Department of State officials were invited to testify at a hearing last week to discuss controversial guidance issued to counties in the final weeks and days leading up to the 2020 General Election. The subpoenas were approved after the department refused to participate or answer questions posed by the committee.
The subpoenas will include all guidance issued to counties, as well as all communications between the department and county election officials. All training materials, copies of all guidance and directives to counties are also included.
The committee also approved subpoenas for key voter data, including lists of all registered voters, voter activity, the method by which voters cast their ballots, and changes in voter registration. The registration and voter lists will help paint a more complete picture of Pennsylvania’s election system to allow for positive changes to existing law.
The voter information will be under strict security protocols to ensure the data is not shared, mishandled or misused in any way.
Somerset Senior Expo This Week
Auditor General Releases Audit Critical of Wolf Administration’s Business Closure Waiver Process
When Pennsylvanians voted in May to put limits on Gov. Wolf’s emergency powers, part of their concern was over his pandemic business closures and his administration’s handling of closure waivers. An audit by state Auditor General Tim DeFoor found voters’ concerns to be justified.
The auditor general released a performance audit examining how the Department of Community and Economic Development handled the process to grant waivers to businesses seeking to stay open during the shutdown, stating:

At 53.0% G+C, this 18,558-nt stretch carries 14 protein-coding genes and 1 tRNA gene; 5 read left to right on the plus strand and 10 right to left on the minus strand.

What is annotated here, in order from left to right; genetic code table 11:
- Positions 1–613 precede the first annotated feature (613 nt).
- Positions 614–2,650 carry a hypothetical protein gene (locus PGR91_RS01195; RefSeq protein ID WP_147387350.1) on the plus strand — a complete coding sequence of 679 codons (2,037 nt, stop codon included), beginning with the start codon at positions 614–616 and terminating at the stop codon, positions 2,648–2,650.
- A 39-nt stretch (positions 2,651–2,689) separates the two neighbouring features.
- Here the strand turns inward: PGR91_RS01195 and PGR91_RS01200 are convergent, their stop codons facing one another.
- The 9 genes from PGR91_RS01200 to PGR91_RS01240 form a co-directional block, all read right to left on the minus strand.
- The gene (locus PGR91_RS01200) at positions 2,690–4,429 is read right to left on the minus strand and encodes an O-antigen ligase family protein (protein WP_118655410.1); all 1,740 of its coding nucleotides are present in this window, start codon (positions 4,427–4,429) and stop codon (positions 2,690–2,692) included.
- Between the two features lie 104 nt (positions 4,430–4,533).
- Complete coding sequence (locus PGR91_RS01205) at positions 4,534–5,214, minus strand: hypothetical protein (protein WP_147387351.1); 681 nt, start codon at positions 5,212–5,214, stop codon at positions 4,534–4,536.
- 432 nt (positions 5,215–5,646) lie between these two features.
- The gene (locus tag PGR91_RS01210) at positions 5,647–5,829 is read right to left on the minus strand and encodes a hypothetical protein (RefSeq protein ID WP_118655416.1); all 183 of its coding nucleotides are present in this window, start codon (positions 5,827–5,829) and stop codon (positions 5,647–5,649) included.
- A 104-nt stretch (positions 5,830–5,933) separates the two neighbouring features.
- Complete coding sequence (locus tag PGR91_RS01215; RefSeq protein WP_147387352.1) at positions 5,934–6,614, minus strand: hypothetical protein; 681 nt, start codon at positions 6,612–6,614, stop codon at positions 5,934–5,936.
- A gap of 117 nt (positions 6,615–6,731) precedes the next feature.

“This audit revealed a flawed process that provided inconsistent answers to business owners and caused confusion. While the pandemic certainly presented some unique challenges, the process was hastily assembled on the fly, unevenly administered and should be reformed before anything like it is ever used again.”
A preliminary audit by the previous auditor general uncovered similar problems. The new audit also found that Gov. Wolf’s shutdown order was more restrictive than federal guidelines, resulting in more business closures.
The General Assembly should review the recommended changes included in the audit to determine what needs to be done to prevent a repeat in any future emergencies.
PennDOT District 12 Looking for Seasonal Workers at Job Fair
Prospective employees are invited to attend and apply at one of four Career Fairs that the Pennsylvania Department of Transportation (PennDOT) District 12 is hosting. This is a great opportunity to learn more about current job openings that the Department offers in Fayette, Greene, Washington, and Westmoreland Counties.
PennDOT employees will be available to discuss our Winter Maintenance Program and current open positions in the District. Available positions include: CDL Operators, who must have valid PA CDL Class A or B with the Air Brake Restriction (L) and Manual Transmission (E) lifted; Diesel/Automotive Mechanics, who must have a CDL; Tradesman Helper; Welder; Stock Clerk and Radio Dispatcher/Clerk 1.